Fri., June 20 5:06 8:19
Sat., June 21 5:07 8:19
Sun., June 22 5:07 8:19
Mon., June 23 5:07 8:19
Tues., June 24 5:07 8:19
Wed., June 25 5:08 8:20
Thurs., June 26 5:08 8:20
Fri., June 27 5:08 8:20
The gibbous moon appears late tonight, low in the southeastern sky. The moon follows behind the bright planet Jupiter when it rises. The moon is two days past full and rises after 11 p.m. In the nights ahead, the moon rises even later.
Mars and Saturn, the two evening planets, are only visible for a short time in the west at night. Both are in the zodiacal constellation Leo. At 9 p.m., the two planets appear above the western sky. Mars is red in color.
Saturn is yellowish. They are the two brightest objects in the west. Mars is an interesting sight, as it is very close to the bright star Regulus. So, if you are counting bright objects in the west, there are three: Saturn, Mars and Regulus.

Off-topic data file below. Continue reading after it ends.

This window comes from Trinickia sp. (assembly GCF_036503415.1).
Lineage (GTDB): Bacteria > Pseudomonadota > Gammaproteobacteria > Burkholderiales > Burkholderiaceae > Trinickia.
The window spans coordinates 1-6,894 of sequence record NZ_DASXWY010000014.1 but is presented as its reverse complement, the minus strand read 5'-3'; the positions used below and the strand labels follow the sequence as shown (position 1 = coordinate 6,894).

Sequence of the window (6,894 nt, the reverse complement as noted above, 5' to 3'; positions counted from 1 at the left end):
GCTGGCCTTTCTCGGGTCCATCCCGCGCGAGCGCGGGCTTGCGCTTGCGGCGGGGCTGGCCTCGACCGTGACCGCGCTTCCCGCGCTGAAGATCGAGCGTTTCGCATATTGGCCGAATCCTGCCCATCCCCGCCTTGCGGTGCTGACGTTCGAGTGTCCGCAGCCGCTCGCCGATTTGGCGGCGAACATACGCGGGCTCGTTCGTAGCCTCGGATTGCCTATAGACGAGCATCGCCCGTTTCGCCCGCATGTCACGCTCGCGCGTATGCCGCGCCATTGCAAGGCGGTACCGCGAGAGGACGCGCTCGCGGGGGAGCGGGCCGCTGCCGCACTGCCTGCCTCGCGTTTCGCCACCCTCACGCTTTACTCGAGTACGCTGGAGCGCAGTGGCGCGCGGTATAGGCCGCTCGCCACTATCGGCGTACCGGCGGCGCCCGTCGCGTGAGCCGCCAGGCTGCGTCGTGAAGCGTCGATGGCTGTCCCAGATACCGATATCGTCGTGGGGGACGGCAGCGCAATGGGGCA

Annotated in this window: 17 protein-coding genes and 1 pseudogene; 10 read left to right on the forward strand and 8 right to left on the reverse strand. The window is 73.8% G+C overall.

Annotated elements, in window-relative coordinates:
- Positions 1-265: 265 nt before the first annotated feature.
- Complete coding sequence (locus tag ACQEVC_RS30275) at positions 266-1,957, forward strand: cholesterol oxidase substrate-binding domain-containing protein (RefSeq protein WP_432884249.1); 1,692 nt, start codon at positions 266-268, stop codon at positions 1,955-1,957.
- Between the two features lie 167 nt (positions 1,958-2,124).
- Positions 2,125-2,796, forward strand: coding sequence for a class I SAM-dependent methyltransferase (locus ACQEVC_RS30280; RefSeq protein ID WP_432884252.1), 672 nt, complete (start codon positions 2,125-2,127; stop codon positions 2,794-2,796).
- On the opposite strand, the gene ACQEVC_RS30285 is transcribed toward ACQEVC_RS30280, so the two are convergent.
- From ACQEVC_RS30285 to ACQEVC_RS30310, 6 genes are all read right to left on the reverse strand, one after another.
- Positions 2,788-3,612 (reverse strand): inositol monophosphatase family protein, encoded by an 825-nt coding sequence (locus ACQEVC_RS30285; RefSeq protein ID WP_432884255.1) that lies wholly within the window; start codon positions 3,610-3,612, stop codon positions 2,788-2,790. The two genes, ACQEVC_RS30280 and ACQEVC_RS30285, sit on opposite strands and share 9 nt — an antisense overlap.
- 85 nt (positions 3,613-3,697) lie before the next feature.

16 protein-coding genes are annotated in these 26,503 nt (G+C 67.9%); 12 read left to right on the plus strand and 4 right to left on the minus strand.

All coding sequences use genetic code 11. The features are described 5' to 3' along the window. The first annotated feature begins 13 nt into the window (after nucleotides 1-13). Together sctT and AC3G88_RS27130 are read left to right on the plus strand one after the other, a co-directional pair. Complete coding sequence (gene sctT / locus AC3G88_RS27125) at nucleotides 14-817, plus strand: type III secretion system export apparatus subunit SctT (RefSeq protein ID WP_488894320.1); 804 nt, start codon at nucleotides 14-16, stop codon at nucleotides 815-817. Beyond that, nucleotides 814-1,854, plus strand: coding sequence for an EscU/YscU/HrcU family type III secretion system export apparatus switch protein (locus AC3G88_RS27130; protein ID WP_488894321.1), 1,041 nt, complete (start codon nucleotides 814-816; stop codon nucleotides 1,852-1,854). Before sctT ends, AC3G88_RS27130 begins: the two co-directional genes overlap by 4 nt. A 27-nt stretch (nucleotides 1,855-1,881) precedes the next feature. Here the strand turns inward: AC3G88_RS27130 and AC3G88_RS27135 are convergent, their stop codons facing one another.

The two are about five degrees apart, or if you hold your hand up in the air, they are half a fist apart. The measurement of five degrees is about the thickness of a viewer’s wrist when held at arm’s length.
Summer arrives today at 7:59 p.m., Eastern Daylight Saving Time. Most summer enthusiasts associate the arrival of summer with June 21. But this is a leap year, and calendar events like the first day of spring, summer, fall and winter, are slightly earlier. Remember? We had February 29 and it pushed all the events associated with the Earth and the sun up about a day.